You can encourage this belief by writing well. Most of the time, even if you link to a video of you giving a presentation, the selection committee will judge your talk on how well your proposal is written. Help yourself out by following one really simple rule: Write well.
Make sure that each of the following is perfect, or nearly perfect. Get someone else to check each of them for you:
If you get all of these right, and your proposal is interesting, you have a high chance of having your talk accepted.
The conference attendee
I lied a little – the conference attendee doesn’t actually want to read your proposal at all. The conference attendee usually wants to pick talks he or she is going to attend based purely on their cool sounding titles.
Most conferences run multiple, concurrent streams. This means that conferences attendees usually have to decide whether to go to your talk, or one of the other 2-10 other talks running at the same time as yours. (You’ll probably wish you could go to a few of the talks scheduled against your slot as well.) How do you get the conference attendee to pick your talk?
Have a great title. Preferably 4-8 words. As punchy as possible. Avoid titles which include “for fun and profit”, “what I did on my holidays” and words such as “sexy”. Pick titles more like “Get less spam” and “Recover your sleep-in”.
Diligent attendees will read your proposal if they like the title, so you do need to consider them a little. However, if you’ve convinced the programme committee, you’re most of the way there!
Writing a convincing proposal
If there could only be two rules, they would be write well, and use paragraphs. Don’t submit your proposal as a wall of text. Paragraphs should be as long as they need to be, but hopefully they don’t need to be more than 6 sentences long. Sentences should be as long as they need to, as well, but hopefully that’s not more than two lines. Ideally paragraphs are no longer than 8 lines long.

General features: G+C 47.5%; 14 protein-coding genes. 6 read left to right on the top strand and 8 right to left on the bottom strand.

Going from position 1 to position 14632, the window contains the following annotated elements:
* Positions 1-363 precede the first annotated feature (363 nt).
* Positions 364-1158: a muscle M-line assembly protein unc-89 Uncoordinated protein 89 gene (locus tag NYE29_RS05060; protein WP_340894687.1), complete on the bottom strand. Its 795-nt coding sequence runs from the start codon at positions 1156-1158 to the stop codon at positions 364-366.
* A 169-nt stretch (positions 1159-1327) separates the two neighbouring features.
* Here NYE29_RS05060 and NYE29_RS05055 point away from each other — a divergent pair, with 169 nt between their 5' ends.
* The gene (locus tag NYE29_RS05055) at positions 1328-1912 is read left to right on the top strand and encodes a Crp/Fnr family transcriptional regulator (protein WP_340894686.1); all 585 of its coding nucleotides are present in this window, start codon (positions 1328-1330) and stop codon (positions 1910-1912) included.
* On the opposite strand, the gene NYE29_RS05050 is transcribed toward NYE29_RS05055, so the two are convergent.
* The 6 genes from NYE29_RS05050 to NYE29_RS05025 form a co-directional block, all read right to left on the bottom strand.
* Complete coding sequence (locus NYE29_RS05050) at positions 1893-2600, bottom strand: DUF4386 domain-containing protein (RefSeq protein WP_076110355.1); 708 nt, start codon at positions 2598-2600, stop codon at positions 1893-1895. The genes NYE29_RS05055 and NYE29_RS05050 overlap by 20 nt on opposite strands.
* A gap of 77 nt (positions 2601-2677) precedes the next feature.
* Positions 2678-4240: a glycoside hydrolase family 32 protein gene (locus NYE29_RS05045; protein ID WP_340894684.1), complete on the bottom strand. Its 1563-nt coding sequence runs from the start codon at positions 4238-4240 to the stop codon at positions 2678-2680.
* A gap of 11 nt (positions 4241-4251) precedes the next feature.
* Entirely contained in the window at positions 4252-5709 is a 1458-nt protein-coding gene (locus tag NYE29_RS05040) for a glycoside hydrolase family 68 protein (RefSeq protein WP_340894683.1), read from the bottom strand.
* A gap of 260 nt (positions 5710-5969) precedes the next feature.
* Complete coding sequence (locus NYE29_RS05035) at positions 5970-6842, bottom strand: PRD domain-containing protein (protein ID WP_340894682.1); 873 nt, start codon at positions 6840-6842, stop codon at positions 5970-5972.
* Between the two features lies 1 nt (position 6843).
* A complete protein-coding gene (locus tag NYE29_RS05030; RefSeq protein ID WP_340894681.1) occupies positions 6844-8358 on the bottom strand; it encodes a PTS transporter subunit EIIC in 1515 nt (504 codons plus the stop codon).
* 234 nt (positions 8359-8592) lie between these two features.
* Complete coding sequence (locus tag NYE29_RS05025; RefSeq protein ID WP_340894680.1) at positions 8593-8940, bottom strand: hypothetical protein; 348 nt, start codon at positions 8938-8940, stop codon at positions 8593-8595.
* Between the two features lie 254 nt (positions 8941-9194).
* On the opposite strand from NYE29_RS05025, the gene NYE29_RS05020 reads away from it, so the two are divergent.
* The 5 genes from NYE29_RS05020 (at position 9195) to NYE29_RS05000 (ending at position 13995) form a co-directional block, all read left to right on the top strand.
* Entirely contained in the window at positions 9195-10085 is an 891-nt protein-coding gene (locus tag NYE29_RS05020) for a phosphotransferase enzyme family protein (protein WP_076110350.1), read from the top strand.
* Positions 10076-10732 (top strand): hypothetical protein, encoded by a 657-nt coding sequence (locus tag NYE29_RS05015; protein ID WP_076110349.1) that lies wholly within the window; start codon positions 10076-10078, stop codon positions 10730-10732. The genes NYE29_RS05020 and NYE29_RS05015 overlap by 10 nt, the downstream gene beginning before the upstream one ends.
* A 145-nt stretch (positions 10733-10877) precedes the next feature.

This is not academia (unless it is). Your proposal may be informal, irreverent, but most importantly make it easy to read.
Consider this example submitted to a systems administration conference in about 2009 (but do not feel obliged to read it):
According to different surveys 80-97% of all emails worldwide are spam. As a consequence, mail servers may collapse, mailboxes overflow, thereby blocking important mails by an over-quote-condition and users simply don’t notice an important email among thousands of spam messages. These spams come from email harvesters, searching the web for addresses just like a search engine spider indexes sites for content. Publishing email addresses is a requirement of visibility and commercial work to be contacted by non-spammers. Foiling the email harvesters adds additional cognitive burdens to those we want to be able to contact us. With an Apache web server output filter we can obfuscate mail addresses also for dynamically generated web pages without further modifications. We can add additional optimizations to avoid performance hits. … [truncated]
This is a wall of text and your conference selection committee’s eyes are going to glaze over before they’ve finished the third line. If it’s accepted, attendees will see the wall of text and the dense writing and pick another talk. Even so, maybe there was something in this talk that was ground-breaking and would have been of great interest to our attendees.
Let’s rewrite the above example:
You probably get too much spam. No matter how viciously you filter it, some still gets through. This is because filtering only helps to treat the symptom, not the cause. Worse, the more stringent your filters, the more likely you’ll lose legitimate mail due to false positives.